• In FIG. 6, the primary business system 70 is coupled to base data processing system 12. The base data processing system 12 communicates with one or more remote data processing systems 118 via the communications network 16. In turn, each remote data processing system 118 is coupled to the secondary business system 72. The primary business system 70 and the secondary business system 72 may interact by using the base data processing system 12 and the remote data processing system 118 as intermediaries. The management system 14 monitors the base data processing system 12, the remote data processing system 118, or both.
  • The remote data processing system 118 of FIG. 6 differs from the remote data processing system 18 of FIG. 1 in the following respects. First, the remote data processing system 118 of FIG. 6 includes a multi-stage, remote software module 160, whereas the remote software module 60 may be single stage. Second, the remote status reporter 156 includes a fault detector 165 and a feedback generator 164.
  • Although the multi-stage, remote software module 160 may include any number of stages, in FIG. 6, three stages (161, 162, 163) are shown. The stages (161, 162, 163) are designated as a first stage software component 161, a second stage software component 162, and a third stage software component 163. The lines interconnecting the stages (161, 162, 163) indicate logical data paths, physical data paths, or both. The stages (161, 162, 163) are arranged in tandem or series such that transactional data 101 or another data message received from the base data processing system 12 via the communications network 16 is processed successively by each of the stages (161, 162, 163) or in some other defined order by one or more stages. Once one software stage has initiated or completed processing, the data message (e.g., transactional data or a derivative thereof), is typically passed on or handed off to the next software stage, unless the remote multi-stage software module 160 is not functioning appropriately or unless the processing of the next stage is not required.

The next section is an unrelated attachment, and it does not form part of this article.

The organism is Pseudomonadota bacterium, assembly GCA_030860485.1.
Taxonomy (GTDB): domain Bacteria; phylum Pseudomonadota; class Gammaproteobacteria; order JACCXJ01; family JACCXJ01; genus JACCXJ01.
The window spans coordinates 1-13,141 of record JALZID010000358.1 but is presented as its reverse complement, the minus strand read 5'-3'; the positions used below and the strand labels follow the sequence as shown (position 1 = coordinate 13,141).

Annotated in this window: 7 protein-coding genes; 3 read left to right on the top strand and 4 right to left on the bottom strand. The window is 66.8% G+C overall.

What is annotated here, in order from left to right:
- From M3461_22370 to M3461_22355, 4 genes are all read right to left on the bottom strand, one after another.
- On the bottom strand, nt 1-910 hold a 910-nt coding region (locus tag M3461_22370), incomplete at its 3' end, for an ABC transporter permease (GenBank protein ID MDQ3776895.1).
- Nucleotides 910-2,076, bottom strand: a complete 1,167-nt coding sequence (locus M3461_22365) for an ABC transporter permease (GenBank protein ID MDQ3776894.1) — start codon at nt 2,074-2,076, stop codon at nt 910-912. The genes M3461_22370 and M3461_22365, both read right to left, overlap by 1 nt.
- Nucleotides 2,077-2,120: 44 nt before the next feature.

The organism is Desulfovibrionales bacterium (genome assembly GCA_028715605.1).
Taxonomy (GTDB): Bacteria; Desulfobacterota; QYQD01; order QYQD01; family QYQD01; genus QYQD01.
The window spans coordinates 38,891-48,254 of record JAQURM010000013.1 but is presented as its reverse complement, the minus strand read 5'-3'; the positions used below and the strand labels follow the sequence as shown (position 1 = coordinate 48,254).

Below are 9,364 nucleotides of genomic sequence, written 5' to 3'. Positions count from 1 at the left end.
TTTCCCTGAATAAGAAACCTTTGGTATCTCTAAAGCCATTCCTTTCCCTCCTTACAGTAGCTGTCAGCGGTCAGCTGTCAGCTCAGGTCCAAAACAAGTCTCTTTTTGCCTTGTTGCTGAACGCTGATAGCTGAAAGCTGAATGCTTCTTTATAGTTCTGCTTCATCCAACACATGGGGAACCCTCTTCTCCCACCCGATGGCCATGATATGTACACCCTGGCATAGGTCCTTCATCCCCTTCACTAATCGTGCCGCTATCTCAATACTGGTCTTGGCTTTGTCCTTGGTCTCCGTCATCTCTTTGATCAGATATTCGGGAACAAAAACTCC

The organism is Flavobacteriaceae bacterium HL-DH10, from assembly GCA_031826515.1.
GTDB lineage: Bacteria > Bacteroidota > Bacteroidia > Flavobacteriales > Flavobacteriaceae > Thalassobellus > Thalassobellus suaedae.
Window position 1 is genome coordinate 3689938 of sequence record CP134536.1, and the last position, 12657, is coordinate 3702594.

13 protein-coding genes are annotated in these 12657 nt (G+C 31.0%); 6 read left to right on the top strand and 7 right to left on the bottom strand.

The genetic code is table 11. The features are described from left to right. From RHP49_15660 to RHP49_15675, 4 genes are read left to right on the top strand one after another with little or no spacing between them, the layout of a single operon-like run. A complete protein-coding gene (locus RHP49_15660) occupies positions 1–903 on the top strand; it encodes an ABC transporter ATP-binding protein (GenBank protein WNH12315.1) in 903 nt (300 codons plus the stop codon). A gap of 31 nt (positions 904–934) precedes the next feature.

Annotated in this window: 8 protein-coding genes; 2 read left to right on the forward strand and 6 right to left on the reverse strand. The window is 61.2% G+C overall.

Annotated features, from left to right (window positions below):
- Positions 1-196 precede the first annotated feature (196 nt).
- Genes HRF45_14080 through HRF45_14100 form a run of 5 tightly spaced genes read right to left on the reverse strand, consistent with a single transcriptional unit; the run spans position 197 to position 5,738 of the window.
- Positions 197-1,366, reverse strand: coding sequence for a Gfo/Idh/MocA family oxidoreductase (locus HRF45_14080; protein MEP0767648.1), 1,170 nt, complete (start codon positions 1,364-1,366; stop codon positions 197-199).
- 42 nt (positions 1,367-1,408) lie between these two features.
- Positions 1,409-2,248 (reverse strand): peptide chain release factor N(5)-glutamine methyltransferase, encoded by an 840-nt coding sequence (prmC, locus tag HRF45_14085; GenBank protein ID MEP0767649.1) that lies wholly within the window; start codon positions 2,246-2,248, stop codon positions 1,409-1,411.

• The fault detector 165 detects whether the software module 160 is functioning appropriately by trapping into the logical data paths (or physical data paths) at logical nodes between the stages (161, 162, 163). If the data message (e.g., transactional data 101), its derivative, or its precursor is present at an earlier stage and absent at a later stage after the earlier stage has initiated or completed its processing, the fault detector 165 may determine that the software stage immediately following the last detected data message is at fault. The fault detector 165 may assign a stage identifier to distinguish one software stage from another and to identify a faulty software stage. Further, the fault detector 165 may associate a fault description (e.g., a fault code) with the stage identifier for transmission to the management system 14 or the base data processing system 12 via the communications network 16.
  • The fault detector 165 may archive its analysis or detected faults, stage identifiers, and fault descriptions in a database 200 associated with the remote data processing system 118. The remote data processing system 118 or the management system 14 may query the database and retrieve information from the database 200 to identify and solve technical problems. For example, the database 200 may contain a list of elements or components of the remote data processing system 118, and corresponding status data 108 on whether the components are active or operational. In one example, the management system 14 determines if each remote data processing system 118 is active, operational, or responsive on a site-by-site basis by accessing a group of databases 200 associated with the different trading partners of a trading group.
  • The feedback generator 164 may be coupled to the fault detector 165. When the business-to-business system is fully functional, the feedback generator 164 may recirculate a status indicator (e.g., a dummy or known sequence bit stream) that is received from the base data processing system 12 by the data receiver 172. The feedback generator 164 may verify the presence of the status indicator at a last stage (e.g., third stage software component 163) of the remote software module 160. If the status indicator is present at the last stage, the feedback generator 164 may forward the status indicator or regenerate the status indicator for transmission back to base the data processing system 12 or the management system 14. The status indicator may be directed to the data transmitter 174 for transmission to the base data processing system 12 as an indicator that all of the stages of the remote software module 160 are functioning and the communications network 16 is operational.